Why we require a leadership course for staff and 5 reasons you should too

It felt just like the first day of a college class. The syllabus was passed out and the instruction method was explained. And then, the assessment tool was revealed—a comprehensive test at the end of the semester.

Worse yet for me, the instructor and test proctor was my direct supervisor!

In college, I always remember being overwhelmed by the syllabi the first week of classes. And six months into my new job at Brentwood Baptist, I felt a little overwhelmed too. But this 40-hour required course on leadership has grown on me, and its value to the church staff has been evident.

Eleven years ago, a key lay leader introduced Brentwood Baptist to a leadership class. He had several key staff members certified to teach the course, called Model-Netics, a Main Event Management course.

At that time, we were the only church to engage it. It’s mainly corporations that teach it to their employees. But even as a church, we wanted to teach leadership principles. While our instructors have some ability to contextualize it to our church situation, it’s mainly about applying leadership principles, wherever you work.

Here’s why we require all of our full-time employees (support staff, administration staff, professional staff, and ministers) to take this course and pass the test:

  • The leadership models give us a common language. Of the 151 models, I’d say 25 of them are used in everyday nomenclature amongst the staff. When the language is used, we’re all on the same page and clearly understand what is being communicated.
  • It gives us a common approach for “accomplishing pre-determined objectives through others” (Model-Netics definition for management).
  • For those who supervise, it gives clear goals for supervising. For those who don’t supervise at work, it gives them a clear expectation of how they should be supervised.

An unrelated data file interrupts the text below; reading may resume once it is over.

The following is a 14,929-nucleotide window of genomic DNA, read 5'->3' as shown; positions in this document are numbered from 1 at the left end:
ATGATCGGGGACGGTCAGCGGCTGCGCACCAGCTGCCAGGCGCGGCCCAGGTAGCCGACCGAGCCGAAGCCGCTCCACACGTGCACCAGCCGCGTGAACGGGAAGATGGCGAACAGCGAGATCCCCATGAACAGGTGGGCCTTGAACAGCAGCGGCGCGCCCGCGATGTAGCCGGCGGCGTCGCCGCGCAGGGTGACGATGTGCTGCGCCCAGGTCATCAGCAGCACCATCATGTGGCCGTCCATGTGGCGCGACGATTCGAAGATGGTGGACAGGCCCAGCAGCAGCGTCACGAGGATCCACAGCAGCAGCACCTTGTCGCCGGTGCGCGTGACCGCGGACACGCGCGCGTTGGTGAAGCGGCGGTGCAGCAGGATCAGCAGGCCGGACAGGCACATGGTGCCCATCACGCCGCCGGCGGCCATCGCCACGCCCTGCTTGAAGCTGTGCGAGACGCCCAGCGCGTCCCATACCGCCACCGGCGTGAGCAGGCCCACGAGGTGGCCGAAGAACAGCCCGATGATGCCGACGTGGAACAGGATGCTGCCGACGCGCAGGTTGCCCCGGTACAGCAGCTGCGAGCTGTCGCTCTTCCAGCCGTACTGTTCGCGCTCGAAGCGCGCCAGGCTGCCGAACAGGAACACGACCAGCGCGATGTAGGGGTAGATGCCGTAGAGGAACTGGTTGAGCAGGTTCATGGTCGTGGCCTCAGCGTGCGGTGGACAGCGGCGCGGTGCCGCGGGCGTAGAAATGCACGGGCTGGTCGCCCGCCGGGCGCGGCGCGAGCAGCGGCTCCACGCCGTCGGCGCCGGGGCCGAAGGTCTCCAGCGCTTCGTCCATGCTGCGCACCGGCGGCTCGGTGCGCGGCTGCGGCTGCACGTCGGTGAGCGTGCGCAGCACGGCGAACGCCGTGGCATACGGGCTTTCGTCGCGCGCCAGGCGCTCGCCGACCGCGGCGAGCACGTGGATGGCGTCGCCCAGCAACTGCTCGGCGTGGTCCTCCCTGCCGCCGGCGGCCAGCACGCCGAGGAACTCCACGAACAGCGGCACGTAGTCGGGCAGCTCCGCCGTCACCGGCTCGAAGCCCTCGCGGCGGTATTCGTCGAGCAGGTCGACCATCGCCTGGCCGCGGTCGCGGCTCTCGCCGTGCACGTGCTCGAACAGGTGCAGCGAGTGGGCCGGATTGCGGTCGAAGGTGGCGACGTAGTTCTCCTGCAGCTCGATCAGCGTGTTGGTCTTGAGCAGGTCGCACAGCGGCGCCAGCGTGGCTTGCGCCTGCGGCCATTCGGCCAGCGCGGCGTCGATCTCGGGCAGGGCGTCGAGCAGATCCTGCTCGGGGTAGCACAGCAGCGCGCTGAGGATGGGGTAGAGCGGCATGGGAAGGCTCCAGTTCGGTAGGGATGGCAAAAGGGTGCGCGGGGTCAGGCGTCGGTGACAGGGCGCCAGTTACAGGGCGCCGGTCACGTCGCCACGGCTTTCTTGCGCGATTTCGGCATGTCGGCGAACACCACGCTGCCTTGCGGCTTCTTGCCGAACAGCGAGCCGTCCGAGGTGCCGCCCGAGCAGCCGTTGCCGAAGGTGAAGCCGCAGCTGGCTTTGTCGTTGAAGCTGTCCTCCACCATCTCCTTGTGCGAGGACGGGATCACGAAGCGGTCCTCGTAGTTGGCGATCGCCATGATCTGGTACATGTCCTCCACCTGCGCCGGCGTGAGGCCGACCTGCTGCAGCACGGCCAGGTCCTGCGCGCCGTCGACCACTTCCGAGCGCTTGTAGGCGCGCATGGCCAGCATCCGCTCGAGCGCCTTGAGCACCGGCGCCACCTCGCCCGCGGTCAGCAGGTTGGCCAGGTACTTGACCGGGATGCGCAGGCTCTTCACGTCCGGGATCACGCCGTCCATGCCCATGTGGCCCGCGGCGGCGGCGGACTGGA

• As with most leadership principles, they can be applied in everyday life outside the office. Most everyone exerts leadership in some realm, so this content is helpful wherever they might lead.
  • In addition, our church leadership trumpets self-development. This is one of the methods we offer for self-development.

Every organization needs to improve, and the church is no exception. Many ministers feel accomplished when they complete seminary, but it doesn’t take long for them to realize the lack of parallels between their school curricula and their actual job responsibilities.With our staff leadership, this course closes that gap.

If a church is led well, it gives an excellent opportunity to minister well too.

Model-Netics is a worthy course. There are other great leadership courses, but the point is that we as church leaders should be teaching management and leadership. We should facilitate self-development.

Do you have a required leadership course at your church?

What’s been your experience?

Do you feel there’s a place for leadership training in church that isn’t focused on the biblical leadership?

I’d love to hear from you via Twitter or email.

 

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